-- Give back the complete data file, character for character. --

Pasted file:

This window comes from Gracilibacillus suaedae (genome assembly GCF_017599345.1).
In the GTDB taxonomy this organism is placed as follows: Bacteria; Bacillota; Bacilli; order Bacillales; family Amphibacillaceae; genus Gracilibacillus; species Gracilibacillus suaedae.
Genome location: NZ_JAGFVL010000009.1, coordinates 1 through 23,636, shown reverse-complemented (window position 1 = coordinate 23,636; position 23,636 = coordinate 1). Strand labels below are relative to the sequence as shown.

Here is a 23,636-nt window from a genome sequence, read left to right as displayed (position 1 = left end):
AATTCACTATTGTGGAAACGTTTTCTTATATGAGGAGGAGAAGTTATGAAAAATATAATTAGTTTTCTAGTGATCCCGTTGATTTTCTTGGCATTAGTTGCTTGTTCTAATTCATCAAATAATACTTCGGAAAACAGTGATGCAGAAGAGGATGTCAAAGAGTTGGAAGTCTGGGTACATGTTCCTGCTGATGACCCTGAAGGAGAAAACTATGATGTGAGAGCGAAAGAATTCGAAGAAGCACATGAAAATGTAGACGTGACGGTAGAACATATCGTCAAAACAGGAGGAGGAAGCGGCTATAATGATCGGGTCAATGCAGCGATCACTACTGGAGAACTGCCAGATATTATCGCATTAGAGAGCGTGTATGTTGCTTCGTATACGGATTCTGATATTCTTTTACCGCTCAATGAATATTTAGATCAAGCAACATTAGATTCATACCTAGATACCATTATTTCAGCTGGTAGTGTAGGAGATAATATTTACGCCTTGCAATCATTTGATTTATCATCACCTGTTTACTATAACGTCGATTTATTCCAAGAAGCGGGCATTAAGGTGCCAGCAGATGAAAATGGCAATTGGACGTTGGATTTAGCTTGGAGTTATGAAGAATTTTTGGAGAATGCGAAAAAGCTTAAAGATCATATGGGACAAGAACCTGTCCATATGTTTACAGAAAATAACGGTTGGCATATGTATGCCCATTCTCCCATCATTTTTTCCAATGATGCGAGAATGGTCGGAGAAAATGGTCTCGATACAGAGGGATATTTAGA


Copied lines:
This window comes from Gracilibacillus suaedae (genome assembly GCF_017599345.1).
In the GTDB taxonomy this organism is placed as follows: Bacteria; Bacillota; Bacilli; order Bacillales; family Amphibacillaceae; genus Gracilibacillus; species Gracilibacillus suaedae.
Genome location: NZ_JAGFVL010000009.1, coordinates 1 through 23,636, shown reverse-complemented (window position 1 = coordinate 23,636; position 23,636 = coordinate 1). Strand labels below are relative to the sequence as shown.

Here is a 23,636-nt window from a genome sequence, read left to right as displayed (position 1 = left end):
AATTCACTATTGTGGAAACGTTTTCTTATATGAGGAGGAGAAGTTATGAAAAATATAATTAGTTTTCTAGTGATCCCGTTGATTTTCTTGGCATTAGTTGCTTGTTCTAATTCATCAAATAATACTTCGGAAAACAGTGATGCAGAAGAGGATGTCAAAGAGTTGGAAGTCTGGGTACATGTTCCTGCTGATGACCCTGAAGGAGAAAACTATGATGTGAGAGCGAAAGAATTCGAAGAAGCACATGAAAATGTAGACGTGACGGTAGAACATATCGTCAAAACAGGAGGAGGAAGCGGCTATAATGATCGGGTCAATGCAGCGATCACTACTGGAGAACTGCCAGATATTATCGCATTAGAGAGCGTGTATGTTGCTTCGTATACGGATTCTGATATTCTTTTACCGCTCAATGAATATTTAGATCAAGCAACATTAGATTCATACCTAGATACCATTATTTCAGCTGGTAGTGTAGGAGATAATATTTACGCCTTGCAATCATTTGATTTATCATCACCTGTTTACTATAACGTCGATTTATTCCAAGAAGCGGGCATTAAGGTGCCAGCAGATGAAAATGGCAATTGGACGTTGGATTTAGCTTGGAGTTATGAAGAATTTTTGGAGAATGCGAAAAAGCTTAAAGATCATATGGGACAAGAACCTGTCCATATGTTTACAGAAAATAACGGTTGGCATATGTATGCCCATTCTCCCATCATTTTTTCCAATGATGCGAGAATGGTCGGAGAAAATGGTCTCGATACAGAGGGATATTTAGA